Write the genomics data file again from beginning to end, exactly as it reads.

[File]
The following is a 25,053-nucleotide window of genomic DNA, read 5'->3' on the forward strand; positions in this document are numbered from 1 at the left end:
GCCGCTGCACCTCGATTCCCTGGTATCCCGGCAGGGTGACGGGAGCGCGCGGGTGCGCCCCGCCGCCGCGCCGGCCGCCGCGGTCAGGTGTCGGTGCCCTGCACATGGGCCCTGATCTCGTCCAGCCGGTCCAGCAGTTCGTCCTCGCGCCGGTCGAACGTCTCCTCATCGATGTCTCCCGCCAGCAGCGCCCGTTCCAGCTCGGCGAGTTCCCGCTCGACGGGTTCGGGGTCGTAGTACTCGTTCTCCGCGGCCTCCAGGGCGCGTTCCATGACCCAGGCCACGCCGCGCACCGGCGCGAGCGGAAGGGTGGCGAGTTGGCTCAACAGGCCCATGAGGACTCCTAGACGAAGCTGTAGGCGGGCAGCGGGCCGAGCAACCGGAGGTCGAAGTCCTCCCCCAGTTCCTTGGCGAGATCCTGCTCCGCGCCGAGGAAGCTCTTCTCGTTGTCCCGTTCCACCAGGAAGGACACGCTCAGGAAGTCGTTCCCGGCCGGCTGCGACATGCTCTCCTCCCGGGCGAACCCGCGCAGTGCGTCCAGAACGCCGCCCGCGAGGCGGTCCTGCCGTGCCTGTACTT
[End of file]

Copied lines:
The following is a 25,053-nucleotide window of genomic DNA, read 5'->3' on the forward strand; positions in this document are numbered from 1 at the left end:
GCCGCTGCACCTCGATTCCCTGGTATCCCGGCAGGGTGACGGGAGCGCGCGGGTGCGCCCCGCCGCCGCGCCGGCCGCCGCGGTCAGGTGTCGGTGCCCTGCACATGGGCCCTGATCTCGTCCAGCCGGTCCAGCAGTTCGTCCTCGCGCCGGTCGAACGTCTCCTCATCGATGTCTCCCGCCAGCAGCGCCCGTTCCAGCTCGGCGAGTTCCCGCTCGACGGGTTCGGGGTCGTAGTACTCGTTCTCCGCGGCCTCCAGGGCGCGTTCCATGACCCAGGCCACGCCGCGCACCGGCGCGAGCGGAAGGGTGGCGAGTTGGCTCAACAGGCCCATGAGGACTCCTAGACGAAGCTGTAGGCGGGCAGCGGGCCGAGCAACCGGAGGTCGAAGTCCTCCCCCAGTTCCTTGGCGAGATCCTGCTCCGCGCCGAGGAAGCTCTTCTCGTTGTCCCGTTCCACCAGGAAGGACACGCTCAGGAAGTCGTTCCCGGCCGGCTGCGACATGCTCTCCTCCCGGGCGAACCCGCGCAGTGCGTCCAGAACGCCGCCCGCGAGGCGGTCCTGCCGTGCCTGTACTT